Objective: To assess women's willingness to collect their own samples for HPV testing as the first part of a screening program for cervical cancer in Uganda.
Methods: In March and April 2010, trained assistants from Kisenyi interviewed 300 women aged 30 to 65 years who lived and/or worked in this community. Descriptive data and multivariate modeling were used to identify the predictors of the women's willingness to collect their own cervical samples.
Results: More than 80% of the 300 participants were willing to collect their own samples. In multivariate modeling, factors positively associated with this willingness were agreement to let outreach workers deliver the necessary swab at their homes (adjusted odds ratio [AOR], 4.10; 95% confidence interval [CI], 1.83-9.18) and willingness to undergo a pelvic examination if the sample was abnormal (AOR, 3.91; 95% CI,1.03-14.90). Factors negatively associated were embarrassment at collecting the sample at home where they lacked privacy (AOR, 0.09; 95% CI, 0.03-0.29) and concern of not collecting the sample properly (AOR, 0.1; 95% CI, 0.05-0.3).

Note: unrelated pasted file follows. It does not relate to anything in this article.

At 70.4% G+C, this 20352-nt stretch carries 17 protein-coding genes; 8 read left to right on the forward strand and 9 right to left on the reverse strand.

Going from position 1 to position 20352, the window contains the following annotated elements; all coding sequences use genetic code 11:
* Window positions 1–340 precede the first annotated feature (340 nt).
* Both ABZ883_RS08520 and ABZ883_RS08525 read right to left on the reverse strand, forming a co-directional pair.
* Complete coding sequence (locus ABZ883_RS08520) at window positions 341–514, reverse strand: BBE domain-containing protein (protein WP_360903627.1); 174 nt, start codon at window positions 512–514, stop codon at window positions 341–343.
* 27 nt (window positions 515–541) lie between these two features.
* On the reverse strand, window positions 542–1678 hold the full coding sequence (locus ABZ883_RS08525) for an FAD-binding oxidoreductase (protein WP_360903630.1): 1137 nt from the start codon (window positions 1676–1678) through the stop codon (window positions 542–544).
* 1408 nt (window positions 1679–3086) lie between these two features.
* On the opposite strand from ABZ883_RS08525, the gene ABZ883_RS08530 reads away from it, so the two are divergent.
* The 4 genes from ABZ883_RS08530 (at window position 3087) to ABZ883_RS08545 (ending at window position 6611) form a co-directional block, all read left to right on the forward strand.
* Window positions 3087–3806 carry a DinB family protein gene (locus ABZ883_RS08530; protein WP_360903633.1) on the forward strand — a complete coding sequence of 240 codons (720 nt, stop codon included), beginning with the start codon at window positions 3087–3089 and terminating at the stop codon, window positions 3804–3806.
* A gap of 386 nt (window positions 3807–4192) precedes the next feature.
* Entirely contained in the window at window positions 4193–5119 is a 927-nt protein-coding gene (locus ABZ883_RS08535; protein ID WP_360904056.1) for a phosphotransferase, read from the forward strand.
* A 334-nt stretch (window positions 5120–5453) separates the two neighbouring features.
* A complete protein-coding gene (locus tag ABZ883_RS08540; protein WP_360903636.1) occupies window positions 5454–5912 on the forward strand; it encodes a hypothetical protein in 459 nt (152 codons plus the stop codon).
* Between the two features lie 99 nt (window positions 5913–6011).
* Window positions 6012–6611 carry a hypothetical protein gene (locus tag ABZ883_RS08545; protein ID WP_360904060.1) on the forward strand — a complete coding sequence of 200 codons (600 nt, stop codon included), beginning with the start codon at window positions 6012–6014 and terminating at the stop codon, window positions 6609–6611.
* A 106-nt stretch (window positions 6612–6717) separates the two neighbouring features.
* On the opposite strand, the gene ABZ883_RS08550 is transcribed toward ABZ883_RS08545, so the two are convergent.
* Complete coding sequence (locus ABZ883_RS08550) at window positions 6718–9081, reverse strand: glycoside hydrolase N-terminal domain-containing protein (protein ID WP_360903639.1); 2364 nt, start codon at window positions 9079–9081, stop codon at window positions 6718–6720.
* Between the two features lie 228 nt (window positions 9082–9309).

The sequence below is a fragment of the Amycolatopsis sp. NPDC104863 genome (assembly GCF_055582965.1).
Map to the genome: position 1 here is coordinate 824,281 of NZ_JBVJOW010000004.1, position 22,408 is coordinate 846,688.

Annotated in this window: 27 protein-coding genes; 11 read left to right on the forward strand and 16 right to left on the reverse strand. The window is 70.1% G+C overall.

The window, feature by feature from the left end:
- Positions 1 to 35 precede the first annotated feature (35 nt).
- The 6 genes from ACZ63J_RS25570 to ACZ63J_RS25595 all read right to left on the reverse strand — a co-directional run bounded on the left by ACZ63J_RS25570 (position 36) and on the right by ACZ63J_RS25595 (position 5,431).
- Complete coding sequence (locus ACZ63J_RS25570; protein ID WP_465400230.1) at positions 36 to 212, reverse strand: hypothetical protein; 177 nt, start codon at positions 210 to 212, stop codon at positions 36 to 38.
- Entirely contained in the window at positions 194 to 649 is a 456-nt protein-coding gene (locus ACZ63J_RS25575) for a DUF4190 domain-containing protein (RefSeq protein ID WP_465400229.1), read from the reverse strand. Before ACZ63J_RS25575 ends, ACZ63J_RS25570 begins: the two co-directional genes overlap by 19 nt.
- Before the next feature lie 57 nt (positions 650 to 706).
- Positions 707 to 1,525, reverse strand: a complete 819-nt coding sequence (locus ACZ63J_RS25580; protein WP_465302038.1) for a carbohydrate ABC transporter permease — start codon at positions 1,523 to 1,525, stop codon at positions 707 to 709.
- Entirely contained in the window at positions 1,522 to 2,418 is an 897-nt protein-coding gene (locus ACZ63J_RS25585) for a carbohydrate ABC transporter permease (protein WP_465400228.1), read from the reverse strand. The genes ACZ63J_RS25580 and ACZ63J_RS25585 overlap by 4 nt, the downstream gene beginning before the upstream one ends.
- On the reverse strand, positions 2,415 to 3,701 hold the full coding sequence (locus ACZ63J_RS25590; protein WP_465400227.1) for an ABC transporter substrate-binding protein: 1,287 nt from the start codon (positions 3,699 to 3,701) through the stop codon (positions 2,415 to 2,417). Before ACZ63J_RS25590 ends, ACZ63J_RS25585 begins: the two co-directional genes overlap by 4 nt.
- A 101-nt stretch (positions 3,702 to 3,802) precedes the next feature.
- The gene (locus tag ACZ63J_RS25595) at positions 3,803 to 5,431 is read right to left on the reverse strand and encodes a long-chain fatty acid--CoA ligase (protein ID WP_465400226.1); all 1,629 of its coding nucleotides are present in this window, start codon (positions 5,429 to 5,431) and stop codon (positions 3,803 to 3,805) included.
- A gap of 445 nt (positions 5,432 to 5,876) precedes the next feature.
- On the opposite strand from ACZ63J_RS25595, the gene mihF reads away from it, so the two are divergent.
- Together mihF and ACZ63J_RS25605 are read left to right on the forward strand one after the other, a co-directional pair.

Conclusion: Self-collection is an option in impoverished settings in Africa. To improve acceptability, women should be taught how to properly collect their own cervical sample and encouraged to find ways to make the collection less embarrassing.
Copyright © 2011 International Federation of Gynecology and Obstetrics. Published by Elsevier Ireland Ltd. All rights reserved.